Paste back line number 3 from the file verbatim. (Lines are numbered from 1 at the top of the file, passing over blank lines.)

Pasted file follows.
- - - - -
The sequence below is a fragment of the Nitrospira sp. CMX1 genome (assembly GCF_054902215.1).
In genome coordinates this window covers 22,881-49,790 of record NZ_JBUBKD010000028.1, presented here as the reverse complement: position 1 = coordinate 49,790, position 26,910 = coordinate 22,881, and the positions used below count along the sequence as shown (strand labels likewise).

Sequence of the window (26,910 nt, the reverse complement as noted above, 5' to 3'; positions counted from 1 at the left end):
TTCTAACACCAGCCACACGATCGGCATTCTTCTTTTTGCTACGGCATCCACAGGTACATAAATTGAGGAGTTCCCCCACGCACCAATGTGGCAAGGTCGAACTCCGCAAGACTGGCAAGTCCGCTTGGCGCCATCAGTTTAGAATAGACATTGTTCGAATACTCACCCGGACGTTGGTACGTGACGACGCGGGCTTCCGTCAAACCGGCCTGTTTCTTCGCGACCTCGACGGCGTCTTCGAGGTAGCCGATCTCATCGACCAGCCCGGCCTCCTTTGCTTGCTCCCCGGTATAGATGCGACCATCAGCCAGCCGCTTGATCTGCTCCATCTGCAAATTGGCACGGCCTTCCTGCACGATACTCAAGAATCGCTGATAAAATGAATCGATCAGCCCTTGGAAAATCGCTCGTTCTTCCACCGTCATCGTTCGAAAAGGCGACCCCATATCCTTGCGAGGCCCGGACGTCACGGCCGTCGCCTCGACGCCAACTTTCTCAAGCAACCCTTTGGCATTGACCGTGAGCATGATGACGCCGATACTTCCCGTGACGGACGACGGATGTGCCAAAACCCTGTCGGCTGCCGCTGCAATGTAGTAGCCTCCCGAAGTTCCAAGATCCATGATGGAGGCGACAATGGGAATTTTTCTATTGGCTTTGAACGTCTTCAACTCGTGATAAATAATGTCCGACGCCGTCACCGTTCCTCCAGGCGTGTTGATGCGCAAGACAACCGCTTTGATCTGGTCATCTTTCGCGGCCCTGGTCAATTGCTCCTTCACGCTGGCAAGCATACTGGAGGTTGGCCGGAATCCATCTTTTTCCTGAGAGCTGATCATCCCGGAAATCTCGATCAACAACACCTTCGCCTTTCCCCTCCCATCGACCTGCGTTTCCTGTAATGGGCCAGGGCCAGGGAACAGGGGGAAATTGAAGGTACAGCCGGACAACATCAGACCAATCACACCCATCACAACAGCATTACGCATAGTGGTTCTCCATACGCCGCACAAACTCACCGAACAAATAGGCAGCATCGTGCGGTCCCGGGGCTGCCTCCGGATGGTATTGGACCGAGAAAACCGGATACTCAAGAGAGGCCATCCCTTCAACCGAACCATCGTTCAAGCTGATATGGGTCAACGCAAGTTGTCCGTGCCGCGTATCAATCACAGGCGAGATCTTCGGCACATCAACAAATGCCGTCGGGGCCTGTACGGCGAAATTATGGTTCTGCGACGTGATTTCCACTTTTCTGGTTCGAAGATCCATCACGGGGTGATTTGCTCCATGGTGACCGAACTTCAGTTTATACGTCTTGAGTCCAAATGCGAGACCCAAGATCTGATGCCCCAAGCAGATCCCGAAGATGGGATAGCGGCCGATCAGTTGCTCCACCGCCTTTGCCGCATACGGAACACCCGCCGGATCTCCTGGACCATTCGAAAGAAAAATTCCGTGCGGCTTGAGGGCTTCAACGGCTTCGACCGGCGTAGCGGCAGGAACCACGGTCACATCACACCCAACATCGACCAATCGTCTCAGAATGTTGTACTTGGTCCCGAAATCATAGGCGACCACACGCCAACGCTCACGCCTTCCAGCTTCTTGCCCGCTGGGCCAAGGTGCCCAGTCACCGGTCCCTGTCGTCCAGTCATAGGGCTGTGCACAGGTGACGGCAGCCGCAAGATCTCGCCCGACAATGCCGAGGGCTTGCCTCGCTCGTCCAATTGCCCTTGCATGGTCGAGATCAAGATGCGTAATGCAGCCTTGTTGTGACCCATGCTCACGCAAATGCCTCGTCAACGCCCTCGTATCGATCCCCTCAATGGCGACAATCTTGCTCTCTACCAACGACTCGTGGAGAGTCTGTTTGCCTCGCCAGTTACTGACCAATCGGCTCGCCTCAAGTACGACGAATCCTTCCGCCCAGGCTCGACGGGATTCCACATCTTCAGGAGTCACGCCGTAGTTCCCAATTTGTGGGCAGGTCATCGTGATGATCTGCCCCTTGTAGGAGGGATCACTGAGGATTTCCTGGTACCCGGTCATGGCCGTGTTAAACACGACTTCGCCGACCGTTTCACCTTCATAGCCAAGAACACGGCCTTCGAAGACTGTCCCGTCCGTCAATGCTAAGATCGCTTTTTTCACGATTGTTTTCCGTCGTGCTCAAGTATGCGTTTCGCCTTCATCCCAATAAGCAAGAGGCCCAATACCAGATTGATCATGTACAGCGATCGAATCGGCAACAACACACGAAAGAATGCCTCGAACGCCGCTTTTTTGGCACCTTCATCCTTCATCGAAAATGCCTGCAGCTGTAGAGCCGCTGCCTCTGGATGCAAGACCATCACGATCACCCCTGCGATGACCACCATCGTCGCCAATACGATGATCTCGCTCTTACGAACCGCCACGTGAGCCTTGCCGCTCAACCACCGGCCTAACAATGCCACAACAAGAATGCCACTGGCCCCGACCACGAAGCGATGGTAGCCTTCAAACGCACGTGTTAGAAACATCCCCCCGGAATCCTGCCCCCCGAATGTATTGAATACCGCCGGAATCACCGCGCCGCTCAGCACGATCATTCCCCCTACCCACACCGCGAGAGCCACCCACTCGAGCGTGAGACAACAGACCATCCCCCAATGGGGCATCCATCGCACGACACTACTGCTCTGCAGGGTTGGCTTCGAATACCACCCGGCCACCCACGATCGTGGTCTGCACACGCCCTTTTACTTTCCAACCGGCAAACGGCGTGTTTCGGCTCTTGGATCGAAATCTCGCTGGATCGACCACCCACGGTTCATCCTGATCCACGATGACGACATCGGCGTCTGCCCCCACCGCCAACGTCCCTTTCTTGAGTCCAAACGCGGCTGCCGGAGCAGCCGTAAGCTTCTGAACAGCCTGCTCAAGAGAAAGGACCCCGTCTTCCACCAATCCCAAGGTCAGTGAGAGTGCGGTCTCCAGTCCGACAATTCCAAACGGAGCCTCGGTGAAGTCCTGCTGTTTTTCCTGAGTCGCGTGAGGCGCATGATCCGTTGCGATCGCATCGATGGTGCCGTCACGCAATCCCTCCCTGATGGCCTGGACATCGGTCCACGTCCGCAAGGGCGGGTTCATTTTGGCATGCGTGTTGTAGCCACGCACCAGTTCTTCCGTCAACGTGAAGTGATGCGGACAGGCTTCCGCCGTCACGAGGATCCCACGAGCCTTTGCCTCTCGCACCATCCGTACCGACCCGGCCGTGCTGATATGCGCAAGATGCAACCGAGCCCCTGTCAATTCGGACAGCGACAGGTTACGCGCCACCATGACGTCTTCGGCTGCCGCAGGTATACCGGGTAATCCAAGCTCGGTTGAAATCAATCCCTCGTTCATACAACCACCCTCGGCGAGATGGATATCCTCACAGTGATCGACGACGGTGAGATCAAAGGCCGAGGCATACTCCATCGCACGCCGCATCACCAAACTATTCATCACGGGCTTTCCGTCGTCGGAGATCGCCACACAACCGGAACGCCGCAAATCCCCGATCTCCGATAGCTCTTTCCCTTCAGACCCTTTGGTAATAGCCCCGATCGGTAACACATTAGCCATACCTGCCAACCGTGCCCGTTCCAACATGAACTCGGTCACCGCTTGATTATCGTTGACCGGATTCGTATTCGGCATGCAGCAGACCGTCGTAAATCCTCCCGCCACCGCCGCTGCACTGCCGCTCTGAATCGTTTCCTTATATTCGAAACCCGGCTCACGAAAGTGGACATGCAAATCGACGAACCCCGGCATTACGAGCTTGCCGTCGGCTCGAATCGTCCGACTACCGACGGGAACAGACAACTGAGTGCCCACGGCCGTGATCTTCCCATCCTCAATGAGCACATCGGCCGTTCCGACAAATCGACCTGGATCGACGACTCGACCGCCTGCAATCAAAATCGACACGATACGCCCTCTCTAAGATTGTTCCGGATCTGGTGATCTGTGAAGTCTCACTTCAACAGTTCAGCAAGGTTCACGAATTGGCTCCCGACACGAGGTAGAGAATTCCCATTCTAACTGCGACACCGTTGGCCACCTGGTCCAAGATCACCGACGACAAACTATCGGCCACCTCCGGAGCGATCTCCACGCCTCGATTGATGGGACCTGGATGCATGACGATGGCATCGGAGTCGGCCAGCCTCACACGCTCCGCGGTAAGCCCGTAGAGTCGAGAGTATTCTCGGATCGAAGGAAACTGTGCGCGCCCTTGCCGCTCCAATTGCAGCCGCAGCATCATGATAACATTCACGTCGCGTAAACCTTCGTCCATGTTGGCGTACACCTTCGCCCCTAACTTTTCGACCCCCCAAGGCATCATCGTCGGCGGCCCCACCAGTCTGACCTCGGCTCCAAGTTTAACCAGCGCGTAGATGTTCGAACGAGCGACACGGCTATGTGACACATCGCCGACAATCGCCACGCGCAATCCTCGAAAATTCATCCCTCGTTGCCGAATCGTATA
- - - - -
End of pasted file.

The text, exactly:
Sequence of the window (26,910 nt, the reverse complement as noted above, 5' to 3'; positions counted from 1 at the left end):